The Czech Republic is likely to reopen its embassy to Afghanistan, Foreign Minister Alexandr Vondra said on Thursday. However, it is planning to close down its embassy to the Democratic Republic of Congo and a consulate general in Montreal, Canada. Czechoslovakia's embassy in Kabul was closed in 1992. In recent years, the Czech Republic closed its office in Cote d'Ivoire and opened embassies to the DPRK, Moldova and the Former Yugoslav Republic of Macedonia. In all, the country has 122 diplomatic missions around the world, 90 of them embassies.
Both the Green Party and the Christian Democrats say they will back the constitutional amendment facilitating the dissolution of the lower house and early elections, but the two small parties differ as to the line-up of the cabinet which should lead the country to early elections. While the Greens would like to see a caretaker cabinet made up of unaffiliated experts, the Christian Democrats favour a cabinet representing all parties in the lower house with the exception of the Communists.
Czech men's tennis star Tomas Berdych has advanced to the quarterfinals of the Masters tournament in Paris. Berdych, the eighth-seeded Czech, cruised past America's Robby Ginepri 6-3, 6-3 in just 65 minutes on Thursday afternoon. He is going to face either Britain's Andy Murray or Dominik Hrbaty of Slovakia.
The outgoing Finance Minister Vlastimil Tlusty has decided to take legal action against the head of the European Democrats, a small right-wing party, MEP Jana Hybaskova, for having accused him of corruption without producing sufficient evidence. He told reporters on Thursday he would demand 5 million crowns. Jana Hybaskova has already apologised to Justice Minister Jiri Pospisil. Just before the Senate and local elections Mrs. Hybaskova accused the Civic Democratic Party of having asked for a three-million-crown bribe in a certain transaction - money which was allegedly intended for two Civic Democratic Party ministers and a deputy for that party.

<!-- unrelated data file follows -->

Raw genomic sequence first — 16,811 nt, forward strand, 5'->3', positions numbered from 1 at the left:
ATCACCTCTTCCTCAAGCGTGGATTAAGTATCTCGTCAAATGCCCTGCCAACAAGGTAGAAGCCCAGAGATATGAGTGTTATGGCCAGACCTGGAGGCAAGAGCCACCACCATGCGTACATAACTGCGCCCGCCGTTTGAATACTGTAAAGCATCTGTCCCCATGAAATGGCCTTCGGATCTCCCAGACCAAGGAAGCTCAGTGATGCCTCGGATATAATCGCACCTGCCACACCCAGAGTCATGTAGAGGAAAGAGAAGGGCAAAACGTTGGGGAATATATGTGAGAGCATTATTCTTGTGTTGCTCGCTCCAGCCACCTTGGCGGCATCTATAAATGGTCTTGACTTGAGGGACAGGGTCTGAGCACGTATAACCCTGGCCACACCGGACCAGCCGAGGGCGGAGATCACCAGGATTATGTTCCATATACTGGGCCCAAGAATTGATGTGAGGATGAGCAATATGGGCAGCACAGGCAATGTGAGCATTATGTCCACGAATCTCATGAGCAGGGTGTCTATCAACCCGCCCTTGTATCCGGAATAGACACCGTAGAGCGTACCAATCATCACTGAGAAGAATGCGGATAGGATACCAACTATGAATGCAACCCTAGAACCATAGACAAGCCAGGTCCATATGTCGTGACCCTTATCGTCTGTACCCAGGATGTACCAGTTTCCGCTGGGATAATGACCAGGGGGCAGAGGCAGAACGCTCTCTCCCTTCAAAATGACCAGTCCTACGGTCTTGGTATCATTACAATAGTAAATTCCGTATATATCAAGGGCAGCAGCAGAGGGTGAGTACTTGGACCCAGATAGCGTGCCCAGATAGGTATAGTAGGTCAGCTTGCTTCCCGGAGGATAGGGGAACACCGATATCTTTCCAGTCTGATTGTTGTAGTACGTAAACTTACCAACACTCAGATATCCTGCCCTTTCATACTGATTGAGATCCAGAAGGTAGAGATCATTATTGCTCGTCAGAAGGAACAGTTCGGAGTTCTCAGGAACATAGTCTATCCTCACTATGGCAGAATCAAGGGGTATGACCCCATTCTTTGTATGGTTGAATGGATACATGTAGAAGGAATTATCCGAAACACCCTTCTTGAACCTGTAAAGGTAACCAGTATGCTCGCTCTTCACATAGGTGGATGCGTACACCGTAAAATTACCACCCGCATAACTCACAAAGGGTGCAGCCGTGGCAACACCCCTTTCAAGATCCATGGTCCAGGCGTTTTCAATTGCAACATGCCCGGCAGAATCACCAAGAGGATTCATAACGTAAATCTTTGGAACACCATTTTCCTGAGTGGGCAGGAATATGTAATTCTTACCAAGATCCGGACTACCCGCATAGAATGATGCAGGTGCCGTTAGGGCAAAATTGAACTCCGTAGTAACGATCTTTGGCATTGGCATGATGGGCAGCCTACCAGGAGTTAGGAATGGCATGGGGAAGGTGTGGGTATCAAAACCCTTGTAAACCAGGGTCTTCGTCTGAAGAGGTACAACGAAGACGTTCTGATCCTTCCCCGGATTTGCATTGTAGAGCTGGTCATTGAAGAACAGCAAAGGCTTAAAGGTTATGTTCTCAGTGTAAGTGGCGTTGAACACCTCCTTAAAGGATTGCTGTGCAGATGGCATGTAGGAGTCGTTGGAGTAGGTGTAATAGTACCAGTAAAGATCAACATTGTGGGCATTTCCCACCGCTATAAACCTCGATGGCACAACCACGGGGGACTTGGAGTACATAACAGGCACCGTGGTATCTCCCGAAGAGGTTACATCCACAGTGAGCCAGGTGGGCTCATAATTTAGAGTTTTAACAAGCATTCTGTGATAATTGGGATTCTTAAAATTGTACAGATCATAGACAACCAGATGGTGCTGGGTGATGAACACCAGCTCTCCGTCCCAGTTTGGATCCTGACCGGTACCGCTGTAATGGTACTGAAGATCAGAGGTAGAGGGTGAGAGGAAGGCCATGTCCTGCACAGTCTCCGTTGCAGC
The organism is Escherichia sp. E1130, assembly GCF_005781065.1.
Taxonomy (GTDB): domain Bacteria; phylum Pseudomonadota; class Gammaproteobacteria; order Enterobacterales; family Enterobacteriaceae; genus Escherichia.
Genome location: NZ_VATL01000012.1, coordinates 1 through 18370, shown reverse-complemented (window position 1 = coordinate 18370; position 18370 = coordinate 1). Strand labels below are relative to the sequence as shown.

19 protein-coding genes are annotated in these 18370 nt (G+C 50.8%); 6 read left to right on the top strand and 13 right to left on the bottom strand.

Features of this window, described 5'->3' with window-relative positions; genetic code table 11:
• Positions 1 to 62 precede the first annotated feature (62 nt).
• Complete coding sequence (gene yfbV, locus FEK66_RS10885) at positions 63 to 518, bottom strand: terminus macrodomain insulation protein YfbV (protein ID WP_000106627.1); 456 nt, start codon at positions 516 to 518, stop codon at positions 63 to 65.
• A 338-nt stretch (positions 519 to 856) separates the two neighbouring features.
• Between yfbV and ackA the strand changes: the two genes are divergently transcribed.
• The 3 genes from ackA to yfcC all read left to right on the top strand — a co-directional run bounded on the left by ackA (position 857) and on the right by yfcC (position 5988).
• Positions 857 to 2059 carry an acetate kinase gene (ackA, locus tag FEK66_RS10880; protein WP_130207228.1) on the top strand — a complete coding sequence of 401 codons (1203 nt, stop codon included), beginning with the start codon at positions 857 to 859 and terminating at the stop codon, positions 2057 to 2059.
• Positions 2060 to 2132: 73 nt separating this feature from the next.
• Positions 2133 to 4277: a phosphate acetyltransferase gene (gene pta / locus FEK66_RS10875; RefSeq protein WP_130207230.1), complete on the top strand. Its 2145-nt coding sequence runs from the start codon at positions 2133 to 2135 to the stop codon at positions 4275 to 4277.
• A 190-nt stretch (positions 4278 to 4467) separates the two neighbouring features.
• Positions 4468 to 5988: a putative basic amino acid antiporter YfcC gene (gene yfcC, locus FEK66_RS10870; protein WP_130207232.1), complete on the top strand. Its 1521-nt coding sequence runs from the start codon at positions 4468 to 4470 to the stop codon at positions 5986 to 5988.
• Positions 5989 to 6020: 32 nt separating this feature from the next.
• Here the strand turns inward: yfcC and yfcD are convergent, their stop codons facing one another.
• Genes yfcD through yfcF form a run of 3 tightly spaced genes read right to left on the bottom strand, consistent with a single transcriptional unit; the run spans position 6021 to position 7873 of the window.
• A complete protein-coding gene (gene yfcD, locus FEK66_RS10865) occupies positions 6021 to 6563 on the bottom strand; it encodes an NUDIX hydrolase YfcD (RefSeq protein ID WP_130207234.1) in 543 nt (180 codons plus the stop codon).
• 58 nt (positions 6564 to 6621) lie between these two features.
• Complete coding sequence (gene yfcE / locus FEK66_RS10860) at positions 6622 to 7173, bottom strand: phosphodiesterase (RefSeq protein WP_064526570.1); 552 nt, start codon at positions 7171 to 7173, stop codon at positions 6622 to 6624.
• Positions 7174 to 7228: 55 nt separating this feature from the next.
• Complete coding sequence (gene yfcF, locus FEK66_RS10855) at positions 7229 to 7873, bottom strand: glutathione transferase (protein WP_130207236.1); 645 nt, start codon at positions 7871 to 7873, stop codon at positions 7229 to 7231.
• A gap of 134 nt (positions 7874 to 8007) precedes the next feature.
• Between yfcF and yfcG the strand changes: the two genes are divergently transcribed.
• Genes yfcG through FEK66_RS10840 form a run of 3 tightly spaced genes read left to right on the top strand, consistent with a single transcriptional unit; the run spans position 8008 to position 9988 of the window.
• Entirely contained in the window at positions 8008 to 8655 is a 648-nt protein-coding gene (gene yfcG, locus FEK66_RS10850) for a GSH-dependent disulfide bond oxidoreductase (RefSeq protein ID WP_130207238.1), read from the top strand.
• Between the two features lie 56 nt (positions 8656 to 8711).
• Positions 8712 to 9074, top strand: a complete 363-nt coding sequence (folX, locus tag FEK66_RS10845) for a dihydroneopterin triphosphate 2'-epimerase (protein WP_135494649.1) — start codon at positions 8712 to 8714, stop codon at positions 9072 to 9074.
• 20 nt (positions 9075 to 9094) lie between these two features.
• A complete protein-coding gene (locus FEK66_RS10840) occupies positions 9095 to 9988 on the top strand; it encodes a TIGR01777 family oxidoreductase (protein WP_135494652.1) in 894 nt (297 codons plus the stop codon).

Communist leader Vojtech Filip, who also met President Klaus on Thursday, said that he informed the president that his party sees a government of national unity as a way out of the political stalemate. He reiterated that the Communists are prepared to vote for a constitutional amendment allowing for early elections but he stressed it does not mean they favour such a solution. Mr Filip said the Communist Party would back a centre-left government of the Social Democrats and the Greens or a part of the Christian Democratic Party. According to the head of the Communist parliamentary party, Pavel Kovacik, the Communists will not support any kind of covert grand coalition of the Civic, Social and Christian Democrats, suggested in previous days by the Christian Democratic Party.
The arrival of first snow in the Czech Republic as well as freezing temperatures overnight have caused traffic accidents mainly on the D1 motorway between Prague and Brno as many drivers were caught off-guard. A 60-year-old man froze to death outside his house near Brno after drinking alcohol - the second victim of the season, according to the police. In previous days, snow appeared only on the mountaintops in the Czech Republic while on Thursday, larger areas across the country were covered by a thin layer.